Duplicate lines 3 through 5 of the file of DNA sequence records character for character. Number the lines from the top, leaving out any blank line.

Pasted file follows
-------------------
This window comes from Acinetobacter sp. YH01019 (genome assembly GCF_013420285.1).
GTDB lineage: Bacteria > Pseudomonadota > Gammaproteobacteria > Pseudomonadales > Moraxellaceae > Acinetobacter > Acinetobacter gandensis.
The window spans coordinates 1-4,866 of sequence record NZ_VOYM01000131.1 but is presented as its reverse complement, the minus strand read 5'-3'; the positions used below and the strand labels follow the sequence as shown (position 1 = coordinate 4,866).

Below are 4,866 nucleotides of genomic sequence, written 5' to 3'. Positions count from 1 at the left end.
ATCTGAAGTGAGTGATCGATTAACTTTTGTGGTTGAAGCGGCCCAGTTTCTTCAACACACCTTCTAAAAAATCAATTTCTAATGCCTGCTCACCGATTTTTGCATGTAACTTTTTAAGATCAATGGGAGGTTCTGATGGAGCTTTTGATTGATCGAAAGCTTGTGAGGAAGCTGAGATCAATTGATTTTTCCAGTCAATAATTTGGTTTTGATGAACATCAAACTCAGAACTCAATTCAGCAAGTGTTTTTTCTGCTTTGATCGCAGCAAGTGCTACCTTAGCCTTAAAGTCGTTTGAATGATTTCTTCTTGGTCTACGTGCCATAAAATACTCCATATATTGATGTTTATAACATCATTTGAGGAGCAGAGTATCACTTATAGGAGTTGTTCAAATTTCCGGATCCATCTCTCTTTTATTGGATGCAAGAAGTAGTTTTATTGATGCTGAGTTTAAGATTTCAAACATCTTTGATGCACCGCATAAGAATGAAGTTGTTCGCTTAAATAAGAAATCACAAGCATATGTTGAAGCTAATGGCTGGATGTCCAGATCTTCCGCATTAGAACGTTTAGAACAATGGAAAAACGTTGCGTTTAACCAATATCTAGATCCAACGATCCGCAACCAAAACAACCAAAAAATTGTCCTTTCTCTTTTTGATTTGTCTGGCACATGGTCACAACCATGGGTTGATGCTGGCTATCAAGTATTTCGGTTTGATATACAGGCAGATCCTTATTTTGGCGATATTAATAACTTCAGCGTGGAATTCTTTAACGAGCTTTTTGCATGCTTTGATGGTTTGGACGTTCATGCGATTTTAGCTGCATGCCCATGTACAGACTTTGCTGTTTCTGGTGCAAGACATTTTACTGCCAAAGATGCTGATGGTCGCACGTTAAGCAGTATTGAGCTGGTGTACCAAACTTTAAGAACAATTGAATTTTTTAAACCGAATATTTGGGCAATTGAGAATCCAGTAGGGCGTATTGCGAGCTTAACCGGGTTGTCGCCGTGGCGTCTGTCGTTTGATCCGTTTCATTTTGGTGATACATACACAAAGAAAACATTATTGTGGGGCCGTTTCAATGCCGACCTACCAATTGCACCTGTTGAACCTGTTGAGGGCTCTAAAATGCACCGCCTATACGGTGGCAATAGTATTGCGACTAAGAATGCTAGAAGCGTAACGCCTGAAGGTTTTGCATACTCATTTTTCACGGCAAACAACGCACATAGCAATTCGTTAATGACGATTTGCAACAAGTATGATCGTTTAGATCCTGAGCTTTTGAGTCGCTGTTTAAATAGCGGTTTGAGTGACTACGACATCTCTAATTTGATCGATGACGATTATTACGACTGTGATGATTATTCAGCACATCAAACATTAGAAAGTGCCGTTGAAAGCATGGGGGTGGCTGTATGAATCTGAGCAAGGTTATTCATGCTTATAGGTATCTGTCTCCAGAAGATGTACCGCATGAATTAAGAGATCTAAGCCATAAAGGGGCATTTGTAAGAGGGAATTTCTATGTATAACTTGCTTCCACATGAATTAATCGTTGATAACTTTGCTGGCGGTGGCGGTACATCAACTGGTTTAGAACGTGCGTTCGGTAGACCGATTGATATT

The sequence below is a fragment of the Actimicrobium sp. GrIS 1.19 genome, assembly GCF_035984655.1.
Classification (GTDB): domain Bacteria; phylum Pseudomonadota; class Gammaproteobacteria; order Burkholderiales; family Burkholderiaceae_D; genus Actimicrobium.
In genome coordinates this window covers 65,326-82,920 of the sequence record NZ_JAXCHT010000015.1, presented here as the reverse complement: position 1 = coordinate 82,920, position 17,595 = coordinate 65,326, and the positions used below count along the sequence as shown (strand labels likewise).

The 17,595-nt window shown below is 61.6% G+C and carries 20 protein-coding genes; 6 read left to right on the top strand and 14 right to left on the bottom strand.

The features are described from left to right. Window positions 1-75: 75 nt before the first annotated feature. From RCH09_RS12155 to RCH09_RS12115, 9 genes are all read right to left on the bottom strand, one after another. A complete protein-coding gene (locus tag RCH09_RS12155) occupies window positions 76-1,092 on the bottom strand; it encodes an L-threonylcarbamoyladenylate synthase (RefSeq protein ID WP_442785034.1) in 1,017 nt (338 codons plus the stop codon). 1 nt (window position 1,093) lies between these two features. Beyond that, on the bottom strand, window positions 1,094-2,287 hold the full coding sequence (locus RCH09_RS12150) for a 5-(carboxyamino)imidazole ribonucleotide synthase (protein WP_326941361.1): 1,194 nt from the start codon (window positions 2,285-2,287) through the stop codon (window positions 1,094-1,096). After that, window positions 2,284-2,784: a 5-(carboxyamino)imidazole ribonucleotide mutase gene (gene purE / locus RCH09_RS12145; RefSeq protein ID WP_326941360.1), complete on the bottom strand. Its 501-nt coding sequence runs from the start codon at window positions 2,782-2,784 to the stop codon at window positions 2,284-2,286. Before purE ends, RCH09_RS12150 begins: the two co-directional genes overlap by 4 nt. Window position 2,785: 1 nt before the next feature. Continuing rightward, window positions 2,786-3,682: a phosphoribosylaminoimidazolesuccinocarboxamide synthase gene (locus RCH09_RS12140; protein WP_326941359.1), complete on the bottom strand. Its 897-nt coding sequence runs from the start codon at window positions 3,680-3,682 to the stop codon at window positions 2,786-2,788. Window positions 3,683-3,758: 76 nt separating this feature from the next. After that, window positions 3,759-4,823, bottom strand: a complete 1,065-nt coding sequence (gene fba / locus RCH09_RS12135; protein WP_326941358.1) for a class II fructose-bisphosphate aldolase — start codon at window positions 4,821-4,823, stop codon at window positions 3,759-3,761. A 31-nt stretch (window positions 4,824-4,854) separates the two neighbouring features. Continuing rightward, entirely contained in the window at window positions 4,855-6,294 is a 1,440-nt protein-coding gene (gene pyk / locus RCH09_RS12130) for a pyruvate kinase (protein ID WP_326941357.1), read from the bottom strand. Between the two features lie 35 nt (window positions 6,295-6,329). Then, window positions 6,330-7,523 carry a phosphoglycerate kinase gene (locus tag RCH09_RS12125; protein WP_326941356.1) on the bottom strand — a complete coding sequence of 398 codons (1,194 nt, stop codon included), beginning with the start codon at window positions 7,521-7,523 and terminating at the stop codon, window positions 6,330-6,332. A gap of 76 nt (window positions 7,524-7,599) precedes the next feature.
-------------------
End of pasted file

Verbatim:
The window spans coordinates 1-4,866 of sequence record NZ_VOYM01000131.1 but is presented as its reverse complement, the minus strand read 5'-3'; the positions used below and the strand labels follow the sequence as shown (position 1 = coordinate 4,866).

Below are 4,866 nucleotides of genomic sequence, written 5' to 3'. Positions count from 1 at the left end.
ATCTGAAGTGAGTGATCGATTAACTTTTGTGGTTGAAGCGGCCCAGTTTCTTCAACACACCTTCTAAAAAATCAATTTCTAATGCCTGCTCACCGATTTTTGCATGTAACTTTTTAAGATCAATGGGAGGTTCTGATGGAGCTTTTGATTGATCGAAAGCTTGTGAGGAAGCTGAGATCAATTGATTTTTCCAGTCAATAATTTGGTTTTGATGAACATCAAACTCAGAACTCAATTCAGCAAGTGTTTTTTCTGCTTTGATCGCAGCAAGTGCTACCTTAGCCTTAAAGTCGTTTGAATGATTTCTTCTTGGTCTACGTGCCATAAAATACTCCATATATTGATGTTTATAACATCATTTGAGGAGCAGAGTATCACTTATAGGAGTTGTTCAAATTTCCGGATCCATCTCTCTTTTATTGGATGCAAGAAGTAGTTTTATTGATGCTGAGTTTAAGATTTCAAACATCTTTGATGCACCGCATAAGAATGAAGTTGTTCGCTTAAATAAGAAATCACAAGCATATGTTGAAGCTAATGGCTGGATGTCCAGATCTTCCGCATTAGAACGTTTAGAACAATGGAAAAACGTTGCGTTTAACCAATATCTAGATCCAACGATCCGCAACCAAAACAACCAAAAAATTGTCCTTTCTCTTTTTGATTTGTCTGGCACATGGTCACAACCATGGGTTGATGCTGGCTATCAAGTATTTCGGTTTGATATACAGGCAGATCCTTATTTTGGCGATATTAATAACTTCAGCGTGGAATTCTTTAACGAGCTTTTTGCATGCTTTGATGGTTTGGACGTTCATGCGATTTTAGCTGCATGCCCATGTACAGACTTTGCTGTTTCTGGTGCAAGACATTTTACTGCCAAAGATGCTGATGGTCGCACGTTAAGCAGTATTGAGCTGGTGTACCAAACTTTAAGAACAATTGAATTTTTTAAACCGAATATTTGGGCAATTGAGAATCCAGTAGGGCGTATTGCGAGCTTAACCGGGTTGTCGCCGTGGCGTCTGTCGTTTGATCCGTTTCATTTTGGTGATACATACACAAAGAAAACATTATTGTGGGGCCGTTTCAATGCCGACCTACCAATTGCACCTGTTGAACCTGTTGAGGGCTCTAAAATGCACCGCCTATACGGTGGCAATAGTATTGCGACTAAGAATGCTAGAAGCGTAACGCCTGAAGGTTTTGCATACTCATTTTTCACGGCAAACAACGCACATAGCAATTCGTTAATGACGATTTGCAACAAGTATGATCGTTTAGATCCTGAGCTTTTGAGTCGCTGTTTAAATAGCGGTTTGAGTGACTACGACATCTCTAATTTGATCGATGACGATTATTACGACTGTGATGATTATTCAGCACATCAAACATTAGAAAGTGCCGTTGAAAGCATGGGGGTGGCTGTATGAATCTGAGCAAGGTTATTCATGCTTATAGGTATCTGTCTCCAGAAGATGTACCGCATGAATTAAGAGATCTAAGCCATAAAGGGGCATTTGTAAGAGGGAATTTCTATGTATAACTTGCTTCCACATGAATTAATCGTTGATAACTTTGCTGGCGGTGGCGGTACATCAACTGGTTTAGAACGTGCGTTCGGTAGACCGATTGATATT